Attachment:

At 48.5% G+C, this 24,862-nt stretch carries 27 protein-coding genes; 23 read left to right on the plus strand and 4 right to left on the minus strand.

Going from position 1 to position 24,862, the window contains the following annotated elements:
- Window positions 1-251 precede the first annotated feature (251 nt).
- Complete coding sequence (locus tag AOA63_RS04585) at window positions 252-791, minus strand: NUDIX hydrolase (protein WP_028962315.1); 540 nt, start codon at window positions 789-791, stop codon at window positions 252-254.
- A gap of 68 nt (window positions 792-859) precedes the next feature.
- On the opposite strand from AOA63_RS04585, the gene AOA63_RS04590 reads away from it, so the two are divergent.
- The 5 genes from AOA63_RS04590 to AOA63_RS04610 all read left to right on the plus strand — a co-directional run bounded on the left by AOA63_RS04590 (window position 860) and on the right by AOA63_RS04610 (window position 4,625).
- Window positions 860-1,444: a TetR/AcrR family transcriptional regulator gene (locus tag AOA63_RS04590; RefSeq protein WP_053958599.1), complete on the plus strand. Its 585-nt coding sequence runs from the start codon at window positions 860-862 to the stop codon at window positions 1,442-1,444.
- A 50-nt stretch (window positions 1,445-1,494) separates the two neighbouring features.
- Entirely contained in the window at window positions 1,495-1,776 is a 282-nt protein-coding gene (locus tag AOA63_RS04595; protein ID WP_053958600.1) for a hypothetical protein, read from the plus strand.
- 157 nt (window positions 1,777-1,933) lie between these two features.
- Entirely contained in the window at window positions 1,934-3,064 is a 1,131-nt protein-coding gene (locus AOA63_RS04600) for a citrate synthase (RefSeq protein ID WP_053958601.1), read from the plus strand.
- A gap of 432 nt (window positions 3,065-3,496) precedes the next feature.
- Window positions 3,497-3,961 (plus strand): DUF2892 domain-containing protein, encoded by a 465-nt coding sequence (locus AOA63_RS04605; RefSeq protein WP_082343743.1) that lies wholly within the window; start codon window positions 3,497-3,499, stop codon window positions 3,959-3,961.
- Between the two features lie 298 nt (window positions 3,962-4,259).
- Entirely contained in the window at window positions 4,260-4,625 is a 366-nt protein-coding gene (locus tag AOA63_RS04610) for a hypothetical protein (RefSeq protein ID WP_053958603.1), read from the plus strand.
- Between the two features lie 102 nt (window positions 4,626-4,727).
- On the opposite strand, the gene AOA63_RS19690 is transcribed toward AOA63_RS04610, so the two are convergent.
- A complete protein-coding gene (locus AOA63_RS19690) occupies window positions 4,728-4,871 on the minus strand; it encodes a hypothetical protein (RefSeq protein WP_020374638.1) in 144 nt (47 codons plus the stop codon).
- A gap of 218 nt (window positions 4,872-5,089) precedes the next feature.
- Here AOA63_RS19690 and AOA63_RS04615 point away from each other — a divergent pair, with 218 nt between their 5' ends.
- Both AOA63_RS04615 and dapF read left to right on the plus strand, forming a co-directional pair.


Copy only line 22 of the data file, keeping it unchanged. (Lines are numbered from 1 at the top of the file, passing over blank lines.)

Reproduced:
- Both AOA63_RS04615 and dapF read left to right on the plus strand, forming a co-directional pair.